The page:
Between the wheels

Hayes Lemmerz Alukola (Alukola) in Ostrava-Kuncice is expanding its production of aluminium wheels by 50% in the company's drive to stay at the top of the market by expanding its production and technological facilities, Czech Business Weekly reported.
Alukola, a subsidiary of Michigan-based Hayes Lemmerz International (HL) in the United States, invested €20m (Kc 631m) for the construction of a new aluminium-wheel production hall that opened on September 29th. What's more, HL's steel-wheels subsidiary, Hayes Lemmerz Autokola (Autokola), also in Kuncice, won the contract to be the sole supplier of steel wheels for all cars produced at the Toyota Peugeot Citroen Automobile (TPCA) plant in Kolin. HL opened its first development centre for suspension systems outside the United States in Kuncice.
Alukola's new facility expands production at the company from 1.2m to 1.8m aluminium wheels annually, increases the work-force at Alukola from 260 to 360 workers, and follows in the company tradition of using state-offered incentives.
Jana Studnickova, a press relations officer at CzechInvest, said Alukola was one of the first four companies to make use of the new tax incentives in 1998. The company has recently applied for tax benefits on the new facility via an incentive programme called "the framework programme for the support of technology centres and business support-services centres."
Rene Hilscher, Alukola's managing director, said the production increase is not due to one particular industry customer but is intended to better service all of Alukola's clients in the region as well as Western Europe, including Skoda, Opel the VW Group, Ford, Dacia and Smart.

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Czech government to buy Boeing share in plane producer

Boeing is, after six years, leaving the Czech plane producer, Aero Vodochody. Boeing Ceska's one-third share in the company, which produces mainly military planes, will be transferred to the [Czech] state for 2 Czech korunas, Czech TV1 reported.
However, this does not mean that this is for nothing. The Czech Republic has guaranteed the US company's loans and paid 10bn korunas. 
This is why the government decided after long talks with Boeing that it would in the critical situation take over the company once again.
"Unless the government had approved Boeing Ceska's departure from Aero, then bankruptcy proceedings would have been inevitable," Czech Deputy Prime Minister for Economy, Martin Jahn.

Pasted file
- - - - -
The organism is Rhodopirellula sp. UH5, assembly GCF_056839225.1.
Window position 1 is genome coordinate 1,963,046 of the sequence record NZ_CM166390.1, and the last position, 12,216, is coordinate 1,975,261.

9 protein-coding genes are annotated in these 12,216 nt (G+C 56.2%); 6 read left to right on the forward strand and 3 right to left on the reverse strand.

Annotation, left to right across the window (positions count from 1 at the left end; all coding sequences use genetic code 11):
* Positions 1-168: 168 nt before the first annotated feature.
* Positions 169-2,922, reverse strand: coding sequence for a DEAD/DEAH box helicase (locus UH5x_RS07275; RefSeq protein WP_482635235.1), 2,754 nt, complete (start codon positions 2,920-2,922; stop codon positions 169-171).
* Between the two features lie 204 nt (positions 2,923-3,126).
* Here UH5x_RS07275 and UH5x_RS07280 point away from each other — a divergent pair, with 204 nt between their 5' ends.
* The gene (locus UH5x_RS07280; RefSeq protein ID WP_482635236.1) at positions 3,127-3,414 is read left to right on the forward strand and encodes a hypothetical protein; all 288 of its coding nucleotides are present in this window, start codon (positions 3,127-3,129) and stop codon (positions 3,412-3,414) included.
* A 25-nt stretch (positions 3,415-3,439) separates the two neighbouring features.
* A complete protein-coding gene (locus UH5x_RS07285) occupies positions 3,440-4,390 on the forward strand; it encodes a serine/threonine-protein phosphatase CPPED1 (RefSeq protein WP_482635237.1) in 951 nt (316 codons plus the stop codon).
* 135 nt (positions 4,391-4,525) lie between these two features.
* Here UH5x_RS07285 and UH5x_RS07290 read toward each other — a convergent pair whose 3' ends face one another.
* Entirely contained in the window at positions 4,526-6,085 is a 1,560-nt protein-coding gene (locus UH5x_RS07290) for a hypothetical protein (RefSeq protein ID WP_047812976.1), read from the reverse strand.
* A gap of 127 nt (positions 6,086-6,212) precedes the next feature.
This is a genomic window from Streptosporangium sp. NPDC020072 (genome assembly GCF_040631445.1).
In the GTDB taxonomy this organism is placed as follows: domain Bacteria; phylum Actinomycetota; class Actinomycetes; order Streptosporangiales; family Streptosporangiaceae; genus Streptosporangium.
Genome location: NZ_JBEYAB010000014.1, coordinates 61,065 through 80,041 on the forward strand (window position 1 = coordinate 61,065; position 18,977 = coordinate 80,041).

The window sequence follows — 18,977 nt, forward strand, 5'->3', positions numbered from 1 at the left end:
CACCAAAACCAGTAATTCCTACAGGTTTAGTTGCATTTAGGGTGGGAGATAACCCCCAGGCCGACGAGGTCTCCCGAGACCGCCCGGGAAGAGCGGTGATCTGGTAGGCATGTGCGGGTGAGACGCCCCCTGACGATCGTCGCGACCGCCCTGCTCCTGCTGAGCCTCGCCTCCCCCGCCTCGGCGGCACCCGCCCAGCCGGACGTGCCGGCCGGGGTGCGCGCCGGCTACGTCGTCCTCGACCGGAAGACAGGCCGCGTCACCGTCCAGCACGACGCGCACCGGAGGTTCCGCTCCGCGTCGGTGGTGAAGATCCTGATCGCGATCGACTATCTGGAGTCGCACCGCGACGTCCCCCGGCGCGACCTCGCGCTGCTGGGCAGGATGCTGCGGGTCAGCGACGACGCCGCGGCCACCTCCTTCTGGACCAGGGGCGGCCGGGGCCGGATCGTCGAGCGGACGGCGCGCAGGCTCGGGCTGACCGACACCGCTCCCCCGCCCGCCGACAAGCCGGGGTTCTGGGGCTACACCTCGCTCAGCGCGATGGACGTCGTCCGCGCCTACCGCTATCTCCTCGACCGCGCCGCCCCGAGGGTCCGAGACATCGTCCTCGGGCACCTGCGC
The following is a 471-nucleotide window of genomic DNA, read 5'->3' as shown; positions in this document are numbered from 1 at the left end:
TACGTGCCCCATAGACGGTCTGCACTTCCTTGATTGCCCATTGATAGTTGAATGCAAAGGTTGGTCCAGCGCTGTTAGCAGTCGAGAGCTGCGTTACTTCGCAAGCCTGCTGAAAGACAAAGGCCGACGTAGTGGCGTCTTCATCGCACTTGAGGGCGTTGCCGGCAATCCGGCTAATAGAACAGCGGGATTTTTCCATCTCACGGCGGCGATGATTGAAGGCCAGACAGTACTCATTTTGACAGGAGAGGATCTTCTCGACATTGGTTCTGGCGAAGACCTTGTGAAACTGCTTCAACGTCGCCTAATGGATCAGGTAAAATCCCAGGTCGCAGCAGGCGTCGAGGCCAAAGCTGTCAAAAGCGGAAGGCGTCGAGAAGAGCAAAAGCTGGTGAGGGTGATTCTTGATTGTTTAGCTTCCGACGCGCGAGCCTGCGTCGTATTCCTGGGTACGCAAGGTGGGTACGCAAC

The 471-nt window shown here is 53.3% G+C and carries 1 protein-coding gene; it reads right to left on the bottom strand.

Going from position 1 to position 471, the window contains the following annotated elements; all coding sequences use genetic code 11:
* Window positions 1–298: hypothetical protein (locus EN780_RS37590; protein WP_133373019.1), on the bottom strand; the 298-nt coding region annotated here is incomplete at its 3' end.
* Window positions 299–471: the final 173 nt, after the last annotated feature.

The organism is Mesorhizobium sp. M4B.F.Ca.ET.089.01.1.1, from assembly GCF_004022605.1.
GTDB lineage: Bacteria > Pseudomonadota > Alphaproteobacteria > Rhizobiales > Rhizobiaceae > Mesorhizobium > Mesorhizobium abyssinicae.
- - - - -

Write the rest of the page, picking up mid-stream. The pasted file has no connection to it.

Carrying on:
Subsequently, one-half of the shares owned by the US company will be transferred for one koruna to the Letka company [a subsidiary of the National Property Fund] and the other half will be transferred for one koruna to the Czech Consolidation Agency [CKA].
Spokesman for the Czech Industry and Trade Ministry, Ivo Mravinac, said "it is really too early to speak about any other strategic investor. The company is now facing restructuring - that is, all its production programmes will be re-assessed and those loosing money will be stopped." 

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CSOB hikes IAS net 20%

Czech bank CSOB posted a consolidated net profit of 3.93bn Czech crowns to international account standards (IAS) in the first six months of 2004, an increase of 20% over the same period a year earlier, according to figures released by the bank, New Europe reported.
The increase was fuelled in particular by growth in the home financing segment, according to the bank. CSOB's total assets at end June were up 9.0% from the end of 2003 to 659.5bn crowns. The operating profit of the CSOB group stood at 5.4bn crowns in the first half of the year, an increase of 54% year-on-year. Individual clients and small and mid-sized businesses generated 33% of the operating profit, while large companies accounted for 27% and financial markets 16%. Income from interest was up 17% year-on-year to 7.8bn crowns. Fee and commission revenues rose by 11% to 3.4bn crowns at end June, thanks mainly to increases in mutual fund sales and payment card sales.

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Construction output up

Czech construction output increased by 0.3% year-on-year in July 2004, the Czech Statistical Office (CSU) announced, New Europe reported.
Adjusted for the number of workdays, Czech construction output was up 3.9% year-on-year in the monitored period, said the CSU. Czech construction output grew in July again after two months of decline caused by changes to the value added tax (VAT) that came with the Czech Republic's entry to the European Union (EU). In May, construction work was shifted from the lower 5.0% VAT rate to the basic 19% rate.

Aguna to build new plant in Brno

Swiss firm Aguna will build a new 250m Czech crowns facility for the production and development of precision instruments in Brno's Cernovicka terasa industrial zone, a statement from CzechInvest, the state agency for promotion of foreign investment, said. The new plant will create around 80 high-quality jobs, New Europe reported.